Because of the typical holiday insanity, I forgot to remind you that our free shipping offer for “Doormaking and Window-Making” ends on Dec. 13. Because of my mistake, we’ve decided to extend the free shipping until midnight EST on Dec. 17.
After that, shipping on this book will be $7.
We are anxiously awaiting our shipment of this book, which should arrive later this week. As soon as the truck drops them off, we’ll get all the pre-publication orders in the mail as soon as possible, even if it means making our kids go without sleep for a couple days.
If you’d like to read more about this interesting book or order it for $19, click here.
You can download a sample pdf of the doormaking section via this link. The pdf is fairly low-resolution to make it easier for you to download it. The actual scans are quite crisp.
From the remotest periods of antiquity down to the present time, wood has been largely employed in the manufacture of all the principal articles of furniture. In this particular but little change has taken place within the memory of man, and even the lapse of centuries has effected comparatively few modifications.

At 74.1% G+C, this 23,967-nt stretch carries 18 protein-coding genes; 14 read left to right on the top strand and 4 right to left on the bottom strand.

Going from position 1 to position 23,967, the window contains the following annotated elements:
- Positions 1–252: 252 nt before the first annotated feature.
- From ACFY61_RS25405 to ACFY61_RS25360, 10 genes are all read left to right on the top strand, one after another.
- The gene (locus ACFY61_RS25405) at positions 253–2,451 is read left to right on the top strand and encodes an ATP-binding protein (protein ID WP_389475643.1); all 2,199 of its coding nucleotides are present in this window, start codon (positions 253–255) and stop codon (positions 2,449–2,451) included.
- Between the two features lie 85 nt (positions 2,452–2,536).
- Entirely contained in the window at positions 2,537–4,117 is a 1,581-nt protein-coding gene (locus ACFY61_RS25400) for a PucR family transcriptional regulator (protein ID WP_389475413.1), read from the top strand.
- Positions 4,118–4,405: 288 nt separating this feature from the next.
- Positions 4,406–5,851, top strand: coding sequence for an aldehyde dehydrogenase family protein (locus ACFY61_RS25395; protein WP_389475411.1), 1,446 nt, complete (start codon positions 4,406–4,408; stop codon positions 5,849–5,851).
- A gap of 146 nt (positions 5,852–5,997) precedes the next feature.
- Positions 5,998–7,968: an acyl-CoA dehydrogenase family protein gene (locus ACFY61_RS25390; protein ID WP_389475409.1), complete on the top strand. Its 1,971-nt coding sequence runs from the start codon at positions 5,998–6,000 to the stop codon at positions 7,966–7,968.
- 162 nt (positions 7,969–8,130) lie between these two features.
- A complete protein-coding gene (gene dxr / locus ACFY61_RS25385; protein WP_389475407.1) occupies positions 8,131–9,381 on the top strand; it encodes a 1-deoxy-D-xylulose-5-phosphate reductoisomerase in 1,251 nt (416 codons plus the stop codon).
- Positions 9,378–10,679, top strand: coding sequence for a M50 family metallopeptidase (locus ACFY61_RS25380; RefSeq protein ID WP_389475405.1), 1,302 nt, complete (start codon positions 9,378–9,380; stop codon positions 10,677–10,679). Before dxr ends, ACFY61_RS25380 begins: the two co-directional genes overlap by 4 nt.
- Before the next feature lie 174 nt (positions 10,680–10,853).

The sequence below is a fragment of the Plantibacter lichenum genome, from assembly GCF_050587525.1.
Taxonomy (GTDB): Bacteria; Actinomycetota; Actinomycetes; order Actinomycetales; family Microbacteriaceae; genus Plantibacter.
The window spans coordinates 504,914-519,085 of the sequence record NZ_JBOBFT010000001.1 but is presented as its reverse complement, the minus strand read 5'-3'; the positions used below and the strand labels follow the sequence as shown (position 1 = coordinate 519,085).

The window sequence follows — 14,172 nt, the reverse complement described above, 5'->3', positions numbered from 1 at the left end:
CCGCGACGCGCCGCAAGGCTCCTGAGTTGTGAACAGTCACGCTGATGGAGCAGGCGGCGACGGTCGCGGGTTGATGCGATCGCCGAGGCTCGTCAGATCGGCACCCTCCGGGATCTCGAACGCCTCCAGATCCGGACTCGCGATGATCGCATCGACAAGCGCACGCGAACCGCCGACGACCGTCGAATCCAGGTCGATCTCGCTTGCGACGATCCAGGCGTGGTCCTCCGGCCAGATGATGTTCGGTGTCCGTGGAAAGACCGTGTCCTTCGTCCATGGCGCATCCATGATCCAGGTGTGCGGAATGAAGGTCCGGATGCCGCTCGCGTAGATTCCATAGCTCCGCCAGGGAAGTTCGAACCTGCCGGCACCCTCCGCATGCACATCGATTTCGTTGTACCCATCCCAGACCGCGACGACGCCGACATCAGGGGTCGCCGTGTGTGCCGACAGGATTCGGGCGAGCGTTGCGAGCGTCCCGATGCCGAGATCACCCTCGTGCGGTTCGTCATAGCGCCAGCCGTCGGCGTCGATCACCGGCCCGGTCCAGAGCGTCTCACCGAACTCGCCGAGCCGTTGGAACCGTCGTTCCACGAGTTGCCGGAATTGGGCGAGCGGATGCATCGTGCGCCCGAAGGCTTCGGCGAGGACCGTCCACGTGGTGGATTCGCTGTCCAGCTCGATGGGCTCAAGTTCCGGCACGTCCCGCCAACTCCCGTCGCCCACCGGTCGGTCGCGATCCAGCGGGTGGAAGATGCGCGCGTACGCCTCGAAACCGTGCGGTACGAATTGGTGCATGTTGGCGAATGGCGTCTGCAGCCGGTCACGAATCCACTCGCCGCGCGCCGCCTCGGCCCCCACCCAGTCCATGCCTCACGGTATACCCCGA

In the course of a series of articles on “Gains and Losses in the Use of Wood,” that appear in the Timber Trades Journal, the writer, touching upon the use of wood for furniture, says that glass has been introduced in the panels of certain furniture, to the displacement of wood, and a light and elegant character of design has taken the place of the old heavy-wooded fittings, which, of course, has somewhat interfered with the bulk of wood used in the manufacture of a given quantity of furniture. This is at best but a minor loss, and, had it not been for a solitary loss of some moment, we need not have singled out the detail of furniture for notice.
We here allude to the discontinuance of the use of wood in the important item of bedsteads. This article in the old days of “four-posters,” capped with heavy cornices, and furnished with head-boards, foot-boards, and lathed bottoms, was a host of timber in itself. These gave way to the more elegant half-headed bedsteads, with their circular cornices, a style that existed to the end of the long career of wooden bedsteads. Practically speaking, this style of furniture has been swept away, and its place has been occupied by brass and iron. (more…)